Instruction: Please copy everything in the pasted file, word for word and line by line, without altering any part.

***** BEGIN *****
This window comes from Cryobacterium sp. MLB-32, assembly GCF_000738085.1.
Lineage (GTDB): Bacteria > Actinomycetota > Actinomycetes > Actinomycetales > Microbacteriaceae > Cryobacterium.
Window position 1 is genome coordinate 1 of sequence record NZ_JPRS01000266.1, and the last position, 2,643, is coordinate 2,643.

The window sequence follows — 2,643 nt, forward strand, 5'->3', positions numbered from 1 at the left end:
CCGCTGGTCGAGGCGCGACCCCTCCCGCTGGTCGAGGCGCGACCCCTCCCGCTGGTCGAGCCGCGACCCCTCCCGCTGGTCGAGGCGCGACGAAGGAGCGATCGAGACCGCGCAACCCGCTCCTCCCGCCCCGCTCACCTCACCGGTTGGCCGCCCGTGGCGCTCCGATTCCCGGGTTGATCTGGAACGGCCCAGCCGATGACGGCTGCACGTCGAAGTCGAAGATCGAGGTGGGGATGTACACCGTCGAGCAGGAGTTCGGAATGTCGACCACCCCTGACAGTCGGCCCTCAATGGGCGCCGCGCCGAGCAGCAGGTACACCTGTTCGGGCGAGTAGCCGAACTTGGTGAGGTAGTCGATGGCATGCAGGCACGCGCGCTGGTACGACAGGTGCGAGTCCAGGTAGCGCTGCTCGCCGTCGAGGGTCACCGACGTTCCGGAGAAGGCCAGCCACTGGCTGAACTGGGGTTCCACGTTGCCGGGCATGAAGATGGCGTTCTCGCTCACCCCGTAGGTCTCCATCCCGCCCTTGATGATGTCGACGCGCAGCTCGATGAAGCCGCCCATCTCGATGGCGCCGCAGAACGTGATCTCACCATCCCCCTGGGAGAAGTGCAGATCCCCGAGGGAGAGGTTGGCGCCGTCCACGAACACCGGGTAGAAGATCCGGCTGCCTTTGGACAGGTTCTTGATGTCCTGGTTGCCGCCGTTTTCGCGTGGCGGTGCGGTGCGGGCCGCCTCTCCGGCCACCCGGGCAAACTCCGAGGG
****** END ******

This window comes from Cryobacterium sp. MLB-32, assembly GCF_000738085.1.
Lineage (GTDB): Bacteria > Actinomycetota > Actinomycetes > Actinomycetales > Microbacteriaceae > Cryobacterium.
Window position 1 is genome coordinate 1 of sequence record NZ_JPRS01000266.1, and the last position, 2,643, is coordinate 2,643.

The window sequence follows — 2,643 nt, forward strand, 5'->3', positions numbered from 1 at the left end:
CCGCTGGTCGAGGCGCGACCCCTCCCGCTGGTCGAGGCGCGACCCCTCCCGCTGGTCGAGCCGCGACCCCTCCCGCTGGTCGAGGCGCGACGAAGGAGCGATCGAGACCGCGCAACCCGCTCCTCCCGCCCCGCTCACCTCACCGGTTGGCCGCCCGTGGCGCTCCGATTCCCGGGTTGATCTGGAACGGCCCAGCCGATGACGGCTGCACGTCGAAGTCGAAGATCGAGGTGGGGATGTACACCGTCGAGCAGGAGTTCGGAATGTCGACCACCCCTGACAGTCGGCCCTCAATGGGCGCCGCGCCGAGCAGCAGGTACACCTGTTCGGGCGAGTAGCCGAACTTGGTGAGGTAGTCGATGGCATGCAGGCACGCGCGCTGGTACGACAGGTGCGAGTCCAGGTAGCGCTGCTCGCCGTCGAGGGTCACCGACGTTCCGGAGAAGGCCAGCCACTGGCTGAACTGGGGTTCCACGTTGCCGGGCATGAAGATGGCGTTCTCGCTCACCCCGTAGGTCTCCATCCCGCCCTTGATGATGTCGACGCGCAGCTCGATGAAGCCGCCCATCTCGATGGCGCCGCAGAACGTGATCTCACCATCCCCCTGGGAGAAGTGCAGATCCCCGAGGGAGAGGTTGGCGCCGTCCACGAACACCGGGTAGAAGATCCGGCTGCCTTTGGACAGGTTCTTGATGTCCTGGTTGCCGCCGTTTTCGCGTGGCGGTGCGGTGCGGGCCGCCTCTCCGGCCACCCGGGCAAACTCCGAGGG